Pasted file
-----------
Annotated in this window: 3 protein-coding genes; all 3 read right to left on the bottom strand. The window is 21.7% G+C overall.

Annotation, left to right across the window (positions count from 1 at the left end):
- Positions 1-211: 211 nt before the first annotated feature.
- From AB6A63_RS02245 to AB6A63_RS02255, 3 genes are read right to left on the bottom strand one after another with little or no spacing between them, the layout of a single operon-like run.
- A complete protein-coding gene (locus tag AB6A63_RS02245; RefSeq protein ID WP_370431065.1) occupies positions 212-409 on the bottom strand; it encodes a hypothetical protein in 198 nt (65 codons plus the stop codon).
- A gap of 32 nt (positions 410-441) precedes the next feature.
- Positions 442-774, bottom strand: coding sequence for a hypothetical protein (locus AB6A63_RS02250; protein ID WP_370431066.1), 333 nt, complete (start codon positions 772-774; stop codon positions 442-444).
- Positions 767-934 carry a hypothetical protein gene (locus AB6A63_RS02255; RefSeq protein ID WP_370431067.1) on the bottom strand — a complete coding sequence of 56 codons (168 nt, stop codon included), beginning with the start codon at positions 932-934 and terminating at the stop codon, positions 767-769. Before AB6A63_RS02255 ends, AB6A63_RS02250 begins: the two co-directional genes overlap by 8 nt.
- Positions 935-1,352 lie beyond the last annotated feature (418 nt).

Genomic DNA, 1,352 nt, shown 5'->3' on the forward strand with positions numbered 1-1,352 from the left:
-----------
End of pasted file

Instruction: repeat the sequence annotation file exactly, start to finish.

Annotated in this window: 3 protein-coding genes; all 3 read right to left on the bottom strand. The window is 21.7% G+C overall.

Annotation, left to right across the window (positions count from 1 at the left end):
- Positions 1-211: 211 nt before the first annotated feature.
- From AB6A63_RS02245 to AB6A63_RS02255, 3 genes are read right to left on the bottom strand one after another with little or no spacing between them, the layout of a single operon-like run.
- A complete protein-coding gene (locus tag AB6A63_RS02245; RefSeq protein ID WP_370431065.1) occupies positions 212-409 on the bottom strand; it encodes a hypothetical protein in 198 nt (65 codons plus the stop codon).
- A gap of 32 nt (positions 410-441) precedes the next feature.
- Positions 442-774, bottom strand: coding sequence for a hypothetical protein (locus AB6A63_RS02250; protein ID WP_370431066.1), 333 nt, complete (start codon positions 772-774; stop codon positions 442-444).
- Positions 767-934 carry a hypothetical protein gene (locus AB6A63_RS02255; RefSeq protein ID WP_370431067.1) on the bottom strand — a complete coding sequence of 56 codons (168 nt, stop codon included), beginning with the start codon at positions 932-934 and terminating at the stop codon, positions 767-769. Before AB6A63_RS02255 ends, AB6A63_RS02250 begins: the two co-directional genes overlap by 8 nt.
- Positions 935-1,352 lie beyond the last annotated feature (418 nt).

Genomic DNA, 1,352 nt, shown 5'->3' on the forward strand with positions numbered 1-1,352 from the left: